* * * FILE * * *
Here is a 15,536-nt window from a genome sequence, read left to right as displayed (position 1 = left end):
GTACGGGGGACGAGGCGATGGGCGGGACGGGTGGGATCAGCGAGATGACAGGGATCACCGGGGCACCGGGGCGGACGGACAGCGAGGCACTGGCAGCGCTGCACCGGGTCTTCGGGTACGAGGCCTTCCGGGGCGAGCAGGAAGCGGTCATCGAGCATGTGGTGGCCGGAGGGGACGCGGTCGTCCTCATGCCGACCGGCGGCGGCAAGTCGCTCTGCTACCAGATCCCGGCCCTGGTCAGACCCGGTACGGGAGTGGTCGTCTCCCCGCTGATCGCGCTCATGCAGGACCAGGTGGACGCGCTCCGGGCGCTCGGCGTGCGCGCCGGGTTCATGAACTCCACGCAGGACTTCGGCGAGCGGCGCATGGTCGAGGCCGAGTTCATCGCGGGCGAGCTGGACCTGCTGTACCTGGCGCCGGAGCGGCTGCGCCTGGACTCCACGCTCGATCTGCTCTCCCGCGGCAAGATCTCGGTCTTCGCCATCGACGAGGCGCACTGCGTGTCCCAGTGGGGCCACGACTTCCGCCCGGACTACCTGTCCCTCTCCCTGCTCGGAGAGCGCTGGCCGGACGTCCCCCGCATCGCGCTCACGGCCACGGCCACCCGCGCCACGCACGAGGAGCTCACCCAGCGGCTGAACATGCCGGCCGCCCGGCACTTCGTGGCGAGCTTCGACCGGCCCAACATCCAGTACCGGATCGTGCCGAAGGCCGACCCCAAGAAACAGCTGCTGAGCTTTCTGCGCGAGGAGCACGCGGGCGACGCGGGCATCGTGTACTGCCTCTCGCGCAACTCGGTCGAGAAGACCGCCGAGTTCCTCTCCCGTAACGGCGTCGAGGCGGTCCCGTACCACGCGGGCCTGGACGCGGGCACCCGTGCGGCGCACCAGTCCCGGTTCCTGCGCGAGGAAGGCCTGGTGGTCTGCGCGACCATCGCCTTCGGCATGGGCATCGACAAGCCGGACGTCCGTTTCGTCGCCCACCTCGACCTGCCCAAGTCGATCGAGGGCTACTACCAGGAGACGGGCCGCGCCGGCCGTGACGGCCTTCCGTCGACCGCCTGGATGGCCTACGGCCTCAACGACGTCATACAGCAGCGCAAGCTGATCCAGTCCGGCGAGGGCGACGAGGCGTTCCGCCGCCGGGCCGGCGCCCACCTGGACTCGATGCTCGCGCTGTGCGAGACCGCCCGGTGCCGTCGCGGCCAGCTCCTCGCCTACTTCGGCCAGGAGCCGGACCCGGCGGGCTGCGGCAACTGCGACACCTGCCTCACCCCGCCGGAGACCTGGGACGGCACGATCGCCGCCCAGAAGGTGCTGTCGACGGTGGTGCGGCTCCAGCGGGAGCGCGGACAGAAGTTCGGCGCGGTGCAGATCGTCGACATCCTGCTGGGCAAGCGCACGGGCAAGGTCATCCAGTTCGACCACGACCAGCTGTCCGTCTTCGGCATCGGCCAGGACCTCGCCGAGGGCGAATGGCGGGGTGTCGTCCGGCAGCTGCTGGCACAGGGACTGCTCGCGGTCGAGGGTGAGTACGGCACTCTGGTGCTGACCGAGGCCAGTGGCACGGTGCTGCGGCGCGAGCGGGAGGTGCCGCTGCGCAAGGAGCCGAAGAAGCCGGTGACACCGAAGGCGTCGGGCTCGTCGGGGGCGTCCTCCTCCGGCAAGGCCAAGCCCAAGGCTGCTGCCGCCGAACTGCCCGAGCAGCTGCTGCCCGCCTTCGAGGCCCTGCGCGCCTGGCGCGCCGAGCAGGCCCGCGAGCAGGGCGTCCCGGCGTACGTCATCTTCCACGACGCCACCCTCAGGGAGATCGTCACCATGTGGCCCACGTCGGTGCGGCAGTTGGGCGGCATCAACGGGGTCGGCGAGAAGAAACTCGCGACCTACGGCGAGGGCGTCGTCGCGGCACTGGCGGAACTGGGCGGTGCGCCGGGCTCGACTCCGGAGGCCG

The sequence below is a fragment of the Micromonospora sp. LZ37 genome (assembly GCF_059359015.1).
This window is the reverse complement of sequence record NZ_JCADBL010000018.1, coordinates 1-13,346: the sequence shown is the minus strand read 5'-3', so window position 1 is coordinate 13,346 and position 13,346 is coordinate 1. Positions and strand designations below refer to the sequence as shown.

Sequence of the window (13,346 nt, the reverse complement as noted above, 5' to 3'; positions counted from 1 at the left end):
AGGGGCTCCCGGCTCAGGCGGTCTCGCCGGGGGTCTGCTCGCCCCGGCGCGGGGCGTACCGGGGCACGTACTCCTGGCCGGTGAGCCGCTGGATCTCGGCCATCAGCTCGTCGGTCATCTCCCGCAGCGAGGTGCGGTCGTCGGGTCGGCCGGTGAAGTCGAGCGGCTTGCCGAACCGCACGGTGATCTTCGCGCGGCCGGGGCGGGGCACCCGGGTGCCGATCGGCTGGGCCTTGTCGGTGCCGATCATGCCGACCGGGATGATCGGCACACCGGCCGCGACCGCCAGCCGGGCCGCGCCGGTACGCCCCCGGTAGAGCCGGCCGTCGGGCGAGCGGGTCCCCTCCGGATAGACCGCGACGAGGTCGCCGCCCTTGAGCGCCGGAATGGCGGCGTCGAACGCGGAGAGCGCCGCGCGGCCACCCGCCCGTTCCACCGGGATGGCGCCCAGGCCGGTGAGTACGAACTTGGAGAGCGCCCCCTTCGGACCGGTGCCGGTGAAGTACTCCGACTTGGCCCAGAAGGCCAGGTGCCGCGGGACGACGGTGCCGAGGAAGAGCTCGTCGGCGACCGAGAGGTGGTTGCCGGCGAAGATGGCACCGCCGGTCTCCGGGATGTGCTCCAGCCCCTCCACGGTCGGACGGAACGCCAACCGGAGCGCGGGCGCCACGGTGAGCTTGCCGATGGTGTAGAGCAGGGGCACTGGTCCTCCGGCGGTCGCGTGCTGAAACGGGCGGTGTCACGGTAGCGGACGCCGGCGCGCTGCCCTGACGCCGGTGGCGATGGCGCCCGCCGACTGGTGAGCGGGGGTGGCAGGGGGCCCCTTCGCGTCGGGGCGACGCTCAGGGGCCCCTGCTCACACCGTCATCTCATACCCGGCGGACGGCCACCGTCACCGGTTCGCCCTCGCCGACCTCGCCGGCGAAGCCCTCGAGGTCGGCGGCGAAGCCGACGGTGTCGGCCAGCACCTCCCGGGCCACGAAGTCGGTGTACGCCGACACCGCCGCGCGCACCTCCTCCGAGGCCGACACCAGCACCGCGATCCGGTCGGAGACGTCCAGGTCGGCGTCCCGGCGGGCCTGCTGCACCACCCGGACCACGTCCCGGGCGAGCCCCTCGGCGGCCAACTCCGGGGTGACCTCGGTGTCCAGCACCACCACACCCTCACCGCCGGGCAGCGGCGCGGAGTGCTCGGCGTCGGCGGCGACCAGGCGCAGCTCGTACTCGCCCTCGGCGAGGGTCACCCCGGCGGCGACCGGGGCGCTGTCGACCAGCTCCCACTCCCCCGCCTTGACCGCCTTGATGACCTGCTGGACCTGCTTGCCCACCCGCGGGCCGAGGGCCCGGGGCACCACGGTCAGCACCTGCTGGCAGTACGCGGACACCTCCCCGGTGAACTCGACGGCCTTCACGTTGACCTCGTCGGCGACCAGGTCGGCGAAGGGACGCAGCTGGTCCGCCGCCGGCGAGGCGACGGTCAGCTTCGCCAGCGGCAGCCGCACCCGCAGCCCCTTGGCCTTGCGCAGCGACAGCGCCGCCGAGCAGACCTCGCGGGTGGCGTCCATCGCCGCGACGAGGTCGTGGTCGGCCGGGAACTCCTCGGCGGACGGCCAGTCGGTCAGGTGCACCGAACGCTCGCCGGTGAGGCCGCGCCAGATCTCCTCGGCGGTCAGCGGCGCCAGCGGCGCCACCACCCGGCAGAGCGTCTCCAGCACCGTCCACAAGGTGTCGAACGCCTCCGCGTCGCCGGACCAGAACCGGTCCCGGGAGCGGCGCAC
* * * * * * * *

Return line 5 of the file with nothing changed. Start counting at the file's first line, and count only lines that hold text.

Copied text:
Sequence of the window (13,346 nt, the reverse complement as noted above, 5' to 3'; positions counted from 1 at the left end):